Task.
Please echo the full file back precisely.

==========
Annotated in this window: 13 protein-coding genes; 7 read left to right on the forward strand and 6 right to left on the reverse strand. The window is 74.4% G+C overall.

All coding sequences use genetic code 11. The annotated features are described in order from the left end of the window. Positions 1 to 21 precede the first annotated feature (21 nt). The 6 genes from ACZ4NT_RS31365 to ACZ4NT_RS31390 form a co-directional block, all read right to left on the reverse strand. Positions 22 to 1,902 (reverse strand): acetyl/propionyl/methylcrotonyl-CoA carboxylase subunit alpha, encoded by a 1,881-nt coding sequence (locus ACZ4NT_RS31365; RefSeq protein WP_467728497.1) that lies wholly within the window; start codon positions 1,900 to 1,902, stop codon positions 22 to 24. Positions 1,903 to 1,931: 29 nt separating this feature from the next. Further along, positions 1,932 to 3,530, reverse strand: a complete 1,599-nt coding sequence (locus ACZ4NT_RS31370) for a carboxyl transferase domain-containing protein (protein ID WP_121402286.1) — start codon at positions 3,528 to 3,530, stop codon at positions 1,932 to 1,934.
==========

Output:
Annotated in this window: 13 protein-coding genes; 7 read left to right on the forward strand and 6 right to left on the reverse strand. The window is 74.4% G+C overall.

All coding sequences use genetic code 11. The annotated features are described in order from the left end of the window. Positions 1 to 21 precede the first annotated feature (21 nt). The 6 genes from ACZ4NT_RS31365 to ACZ4NT_RS31390 form a co-directional block, all read right to left on the reverse strand. Positions 22 to 1,902 (reverse strand): acetyl/propionyl/methylcrotonyl-CoA carboxylase subunit alpha, encoded by a 1,881-nt coding sequence (locus ACZ4NT_RS31365; RefSeq protein WP_467728497.1) that lies wholly within the window; start codon positions 1,900 to 1,902, stop codon positions 22 to 24. Positions 1,903 to 1,931: 29 nt separating this feature from the next. Further along, positions 1,932 to 3,530, reverse strand: a complete 1,599-nt coding sequence (locus ACZ4NT_RS31370) for a carboxyl transferase domain-containing protein (protein ID WP_121402286.1) — start codon at positions 3,528 to 3,530, stop codon at positions 1,932 to 1,934.